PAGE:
At their best, Terry Pratchett's Discworld novels are inspired comic creations: funny, pointed, irreverent, and endlessly entertaining. This entry, appropriately entitled The Truth,
is the 25th installment since the series began in 1983, and I'm pleased to report that it's as deeply deranged as any of the previous 24.
Discworld, for the benefit of newcomers, is a flat, disc-shaped planet carried on the backs of four giant elephants, who are themselves carried by the giant turtle called Great A'Tuin. The principal metropolis of Discworld — and the site of most of the stories — is Ankh-Morpork, a cosmopolitan city populated by an uneasy combination of humans, vampires, trolls, werewolves, zombies, gnomes, gargoyles, and imps. Typically, the Discworld novels reflect fractured versions of instantly recognizable events, trends, and cultural phenomena, and The Truth
is no exception. This time out, investigative journalism gains a foothold in Ankh-Morpork, with predictably bizarre results.
The hero of The Truth
is William de Worde, disenfranchised member of the wealthy — and arrogant — nobility. William earns a meager living selling highly specialized "news letters" to selected subscribers. With the belated advent of moveable type, business picks up rapidly, and William finds himself manning the helm of a revolutionary publication: The Ankh-Morpork Times,
whose erroneously typeset motto is "The Truth Shall Make You Fret." It shall, indeed.
William and his fledgling staff start out by covering a variety of mundane subjects: weddings, weather, fires, and flower shows, as well as "human interest" stories, such as the unusual — i.e., genital-shaped — vegetables grown by an enterprising farmer. But before you can say Woodward and Bernstein, William uncovers a major political scandal, as the anonymous members of "The Committee to Un-elect the Patrician" attempt to incriminate and depose the legal ruler of Ankh-Morpork, Havelock Vetinari, and replace him with a more amenable candidate of their own.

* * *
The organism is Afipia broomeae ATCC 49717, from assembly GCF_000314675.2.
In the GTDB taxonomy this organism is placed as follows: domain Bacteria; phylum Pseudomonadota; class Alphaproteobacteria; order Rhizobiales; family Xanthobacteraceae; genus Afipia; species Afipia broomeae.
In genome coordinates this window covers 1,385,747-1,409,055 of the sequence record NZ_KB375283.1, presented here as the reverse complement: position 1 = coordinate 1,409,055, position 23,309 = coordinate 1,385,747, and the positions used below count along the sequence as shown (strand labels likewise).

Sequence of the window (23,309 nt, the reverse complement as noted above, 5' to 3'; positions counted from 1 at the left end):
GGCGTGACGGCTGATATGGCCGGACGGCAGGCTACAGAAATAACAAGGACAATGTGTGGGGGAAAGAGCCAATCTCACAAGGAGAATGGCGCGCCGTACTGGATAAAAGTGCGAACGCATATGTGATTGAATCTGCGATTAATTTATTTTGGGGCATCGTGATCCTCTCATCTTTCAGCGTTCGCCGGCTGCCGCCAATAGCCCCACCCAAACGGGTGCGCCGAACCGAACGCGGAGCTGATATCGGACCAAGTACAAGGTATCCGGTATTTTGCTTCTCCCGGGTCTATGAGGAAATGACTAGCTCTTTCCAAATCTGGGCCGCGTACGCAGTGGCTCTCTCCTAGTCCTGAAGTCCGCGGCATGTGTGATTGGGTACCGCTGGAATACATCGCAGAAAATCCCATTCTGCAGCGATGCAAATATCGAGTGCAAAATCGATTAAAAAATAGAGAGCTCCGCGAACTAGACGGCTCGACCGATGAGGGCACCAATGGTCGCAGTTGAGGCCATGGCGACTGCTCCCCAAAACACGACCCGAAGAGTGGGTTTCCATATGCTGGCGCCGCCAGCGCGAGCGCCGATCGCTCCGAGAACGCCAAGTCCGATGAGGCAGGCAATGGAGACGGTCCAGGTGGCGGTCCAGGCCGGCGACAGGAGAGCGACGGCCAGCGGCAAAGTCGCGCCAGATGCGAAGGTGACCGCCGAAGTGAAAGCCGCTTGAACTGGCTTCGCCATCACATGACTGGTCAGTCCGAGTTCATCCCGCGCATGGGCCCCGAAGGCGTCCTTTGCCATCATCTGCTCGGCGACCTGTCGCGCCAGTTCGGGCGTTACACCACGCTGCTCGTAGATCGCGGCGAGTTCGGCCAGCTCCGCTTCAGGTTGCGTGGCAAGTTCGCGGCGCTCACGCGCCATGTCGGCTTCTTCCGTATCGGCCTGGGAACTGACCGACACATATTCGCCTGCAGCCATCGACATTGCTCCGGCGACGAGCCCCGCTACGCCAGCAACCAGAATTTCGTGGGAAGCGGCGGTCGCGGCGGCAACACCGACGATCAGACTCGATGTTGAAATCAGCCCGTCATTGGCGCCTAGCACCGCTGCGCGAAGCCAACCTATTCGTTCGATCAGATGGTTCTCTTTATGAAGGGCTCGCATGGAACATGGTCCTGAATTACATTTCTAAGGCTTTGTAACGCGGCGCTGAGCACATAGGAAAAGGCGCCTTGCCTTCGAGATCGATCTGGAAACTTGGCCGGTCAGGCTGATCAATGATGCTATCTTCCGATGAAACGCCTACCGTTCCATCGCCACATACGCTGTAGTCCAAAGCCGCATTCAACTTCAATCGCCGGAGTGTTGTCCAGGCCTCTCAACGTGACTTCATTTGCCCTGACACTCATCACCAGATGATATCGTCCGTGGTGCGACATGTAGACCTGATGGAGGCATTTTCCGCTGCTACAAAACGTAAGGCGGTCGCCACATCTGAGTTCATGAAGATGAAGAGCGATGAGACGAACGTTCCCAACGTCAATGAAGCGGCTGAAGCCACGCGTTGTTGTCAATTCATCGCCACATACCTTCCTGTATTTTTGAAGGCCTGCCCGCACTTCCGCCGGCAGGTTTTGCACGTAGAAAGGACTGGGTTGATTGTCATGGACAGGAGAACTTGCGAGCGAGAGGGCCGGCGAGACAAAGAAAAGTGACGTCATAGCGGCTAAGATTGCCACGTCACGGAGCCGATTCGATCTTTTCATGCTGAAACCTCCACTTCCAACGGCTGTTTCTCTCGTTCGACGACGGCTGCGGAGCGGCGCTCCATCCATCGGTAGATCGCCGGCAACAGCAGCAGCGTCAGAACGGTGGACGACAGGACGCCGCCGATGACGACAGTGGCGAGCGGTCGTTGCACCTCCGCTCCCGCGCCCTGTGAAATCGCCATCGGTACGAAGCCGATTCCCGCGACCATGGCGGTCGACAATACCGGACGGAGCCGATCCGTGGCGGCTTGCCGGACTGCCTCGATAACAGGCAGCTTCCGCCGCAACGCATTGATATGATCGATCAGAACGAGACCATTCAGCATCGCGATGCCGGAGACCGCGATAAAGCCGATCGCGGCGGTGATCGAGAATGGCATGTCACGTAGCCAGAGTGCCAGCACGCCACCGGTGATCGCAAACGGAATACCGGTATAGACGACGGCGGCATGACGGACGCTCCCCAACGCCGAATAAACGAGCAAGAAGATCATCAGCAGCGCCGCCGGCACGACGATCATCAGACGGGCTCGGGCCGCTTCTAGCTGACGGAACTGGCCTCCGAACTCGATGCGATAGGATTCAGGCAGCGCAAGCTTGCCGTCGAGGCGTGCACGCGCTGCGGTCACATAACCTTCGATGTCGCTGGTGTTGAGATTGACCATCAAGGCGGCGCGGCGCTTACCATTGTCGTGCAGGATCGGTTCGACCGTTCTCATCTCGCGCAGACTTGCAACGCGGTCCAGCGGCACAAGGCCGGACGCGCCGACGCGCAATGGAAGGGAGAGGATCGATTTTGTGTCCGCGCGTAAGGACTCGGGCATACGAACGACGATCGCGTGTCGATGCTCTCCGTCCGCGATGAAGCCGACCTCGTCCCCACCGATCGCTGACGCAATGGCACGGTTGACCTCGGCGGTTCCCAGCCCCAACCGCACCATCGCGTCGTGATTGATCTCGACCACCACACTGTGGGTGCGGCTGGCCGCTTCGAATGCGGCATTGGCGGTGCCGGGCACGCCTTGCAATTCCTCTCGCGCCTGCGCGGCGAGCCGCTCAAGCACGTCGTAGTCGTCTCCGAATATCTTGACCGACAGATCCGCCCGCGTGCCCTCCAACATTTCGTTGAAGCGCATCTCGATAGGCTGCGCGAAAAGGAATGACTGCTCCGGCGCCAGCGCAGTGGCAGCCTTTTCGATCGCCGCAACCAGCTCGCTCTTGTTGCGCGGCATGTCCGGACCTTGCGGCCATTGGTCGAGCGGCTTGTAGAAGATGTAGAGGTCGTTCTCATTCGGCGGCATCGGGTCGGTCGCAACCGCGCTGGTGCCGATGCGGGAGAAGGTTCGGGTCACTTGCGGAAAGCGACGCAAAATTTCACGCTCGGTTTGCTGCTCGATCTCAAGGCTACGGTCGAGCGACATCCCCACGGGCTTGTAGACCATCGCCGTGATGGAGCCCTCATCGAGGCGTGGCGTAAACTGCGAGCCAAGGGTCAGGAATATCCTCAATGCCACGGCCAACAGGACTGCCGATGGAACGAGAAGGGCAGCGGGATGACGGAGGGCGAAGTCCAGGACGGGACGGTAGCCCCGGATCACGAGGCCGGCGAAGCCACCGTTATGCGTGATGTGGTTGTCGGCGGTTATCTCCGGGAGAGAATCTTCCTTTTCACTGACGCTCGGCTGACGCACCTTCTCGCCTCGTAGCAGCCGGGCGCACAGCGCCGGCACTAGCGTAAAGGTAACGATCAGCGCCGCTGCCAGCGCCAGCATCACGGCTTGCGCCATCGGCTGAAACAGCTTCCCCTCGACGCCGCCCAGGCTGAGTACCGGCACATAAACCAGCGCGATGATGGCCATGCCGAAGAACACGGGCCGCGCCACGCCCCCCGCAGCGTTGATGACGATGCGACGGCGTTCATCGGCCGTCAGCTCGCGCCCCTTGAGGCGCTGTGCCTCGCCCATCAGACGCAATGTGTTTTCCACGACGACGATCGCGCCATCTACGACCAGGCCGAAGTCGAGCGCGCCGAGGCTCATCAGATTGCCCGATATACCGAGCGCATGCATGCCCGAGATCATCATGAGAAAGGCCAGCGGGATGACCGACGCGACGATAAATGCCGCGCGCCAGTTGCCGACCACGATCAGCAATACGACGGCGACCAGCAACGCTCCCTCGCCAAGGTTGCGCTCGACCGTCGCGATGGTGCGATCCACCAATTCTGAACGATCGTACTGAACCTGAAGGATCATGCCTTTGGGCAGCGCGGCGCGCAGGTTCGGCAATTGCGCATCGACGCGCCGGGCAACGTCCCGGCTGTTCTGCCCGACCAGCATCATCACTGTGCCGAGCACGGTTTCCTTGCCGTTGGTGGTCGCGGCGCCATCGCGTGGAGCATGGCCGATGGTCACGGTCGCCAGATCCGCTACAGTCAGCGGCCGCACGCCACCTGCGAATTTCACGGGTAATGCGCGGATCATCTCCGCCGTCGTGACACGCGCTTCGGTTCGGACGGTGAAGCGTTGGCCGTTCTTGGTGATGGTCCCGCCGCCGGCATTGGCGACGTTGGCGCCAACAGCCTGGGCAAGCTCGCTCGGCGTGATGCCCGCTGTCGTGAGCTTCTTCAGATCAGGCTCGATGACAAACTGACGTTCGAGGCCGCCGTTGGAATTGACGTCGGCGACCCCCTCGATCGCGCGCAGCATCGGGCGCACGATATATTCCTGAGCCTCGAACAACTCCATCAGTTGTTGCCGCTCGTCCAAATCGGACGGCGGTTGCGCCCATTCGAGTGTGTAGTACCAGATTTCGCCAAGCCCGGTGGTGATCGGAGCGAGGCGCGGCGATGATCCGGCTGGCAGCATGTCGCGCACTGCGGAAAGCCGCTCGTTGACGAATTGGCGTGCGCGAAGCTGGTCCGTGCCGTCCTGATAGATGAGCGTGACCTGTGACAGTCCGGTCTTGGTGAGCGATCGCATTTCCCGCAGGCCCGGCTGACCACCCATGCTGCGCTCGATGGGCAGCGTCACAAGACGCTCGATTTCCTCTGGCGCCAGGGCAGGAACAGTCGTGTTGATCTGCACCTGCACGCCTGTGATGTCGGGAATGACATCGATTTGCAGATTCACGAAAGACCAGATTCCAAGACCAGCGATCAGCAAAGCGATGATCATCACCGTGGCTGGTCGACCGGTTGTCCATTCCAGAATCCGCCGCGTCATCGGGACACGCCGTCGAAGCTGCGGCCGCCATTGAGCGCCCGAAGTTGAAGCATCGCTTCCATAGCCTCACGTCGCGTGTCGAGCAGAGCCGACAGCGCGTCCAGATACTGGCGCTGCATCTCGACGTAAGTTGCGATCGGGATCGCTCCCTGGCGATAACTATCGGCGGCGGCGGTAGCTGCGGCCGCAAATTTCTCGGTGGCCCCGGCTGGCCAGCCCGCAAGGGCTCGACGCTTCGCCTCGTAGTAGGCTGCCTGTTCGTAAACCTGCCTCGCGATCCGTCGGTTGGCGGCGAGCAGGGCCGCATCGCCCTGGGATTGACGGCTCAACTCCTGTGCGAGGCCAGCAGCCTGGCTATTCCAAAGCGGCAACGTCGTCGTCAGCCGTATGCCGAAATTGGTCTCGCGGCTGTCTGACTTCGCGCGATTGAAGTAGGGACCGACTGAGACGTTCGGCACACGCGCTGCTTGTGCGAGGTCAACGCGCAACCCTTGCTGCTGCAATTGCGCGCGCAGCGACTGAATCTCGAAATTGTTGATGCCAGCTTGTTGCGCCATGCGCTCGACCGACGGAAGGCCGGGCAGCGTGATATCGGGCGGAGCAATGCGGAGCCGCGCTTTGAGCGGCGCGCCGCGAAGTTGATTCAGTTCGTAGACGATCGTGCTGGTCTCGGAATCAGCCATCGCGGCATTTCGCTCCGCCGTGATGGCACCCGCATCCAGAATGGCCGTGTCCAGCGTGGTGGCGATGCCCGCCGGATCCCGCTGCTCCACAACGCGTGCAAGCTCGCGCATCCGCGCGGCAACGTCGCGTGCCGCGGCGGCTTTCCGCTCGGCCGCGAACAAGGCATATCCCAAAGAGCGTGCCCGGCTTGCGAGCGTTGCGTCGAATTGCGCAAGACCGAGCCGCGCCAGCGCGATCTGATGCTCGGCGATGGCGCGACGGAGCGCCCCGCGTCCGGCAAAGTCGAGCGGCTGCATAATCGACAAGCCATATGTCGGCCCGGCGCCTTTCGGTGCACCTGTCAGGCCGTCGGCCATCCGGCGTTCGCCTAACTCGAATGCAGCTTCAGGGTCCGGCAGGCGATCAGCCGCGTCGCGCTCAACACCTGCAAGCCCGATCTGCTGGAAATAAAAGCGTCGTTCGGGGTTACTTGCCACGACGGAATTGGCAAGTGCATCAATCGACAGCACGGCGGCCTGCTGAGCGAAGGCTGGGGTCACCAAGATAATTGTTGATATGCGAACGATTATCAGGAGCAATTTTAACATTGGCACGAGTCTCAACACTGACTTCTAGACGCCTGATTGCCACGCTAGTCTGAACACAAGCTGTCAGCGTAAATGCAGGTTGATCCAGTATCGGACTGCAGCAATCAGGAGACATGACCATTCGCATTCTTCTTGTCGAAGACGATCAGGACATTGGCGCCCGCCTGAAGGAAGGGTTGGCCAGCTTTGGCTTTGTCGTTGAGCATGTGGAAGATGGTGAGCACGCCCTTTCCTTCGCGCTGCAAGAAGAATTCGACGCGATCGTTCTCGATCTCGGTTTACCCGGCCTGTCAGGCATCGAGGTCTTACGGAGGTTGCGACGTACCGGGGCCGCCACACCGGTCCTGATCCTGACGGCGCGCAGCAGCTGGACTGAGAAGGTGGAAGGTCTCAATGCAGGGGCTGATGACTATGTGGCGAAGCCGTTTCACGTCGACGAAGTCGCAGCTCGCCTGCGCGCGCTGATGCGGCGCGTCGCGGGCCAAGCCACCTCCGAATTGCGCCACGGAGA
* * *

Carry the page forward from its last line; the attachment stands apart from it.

William's pursuit of the elusive, subtly shifting concept known as "truth" takes him from the highest levels of Ankh-Morpork society to the lowest, and bring him into contact with a wide variety of allies and opponents, including: a talking dog named Gaspode, a pair of imported hit men, a fast-talking lawyer who happens to be dead, and — my own favorite — a vampiric photographer with a peculiar allergic reaction to sudden flashes of light. The result of all this is an illuminating excursion into the origins of journalism, Discworld-style, and a first-rate entry in the most consistent series of comic fantasies currently available in the English-speaking world.—Bill SheehanBill Sheehan reviews horror, suspense, and science fiction for
Cemetery Dance, The New York Review of Science Fiction, and other publications. His book-length critical study of the fiction of Peter Straub
, At the Foot of the Story Tree, has just been published by Subterranean Press (www.subterraneanpress.com).
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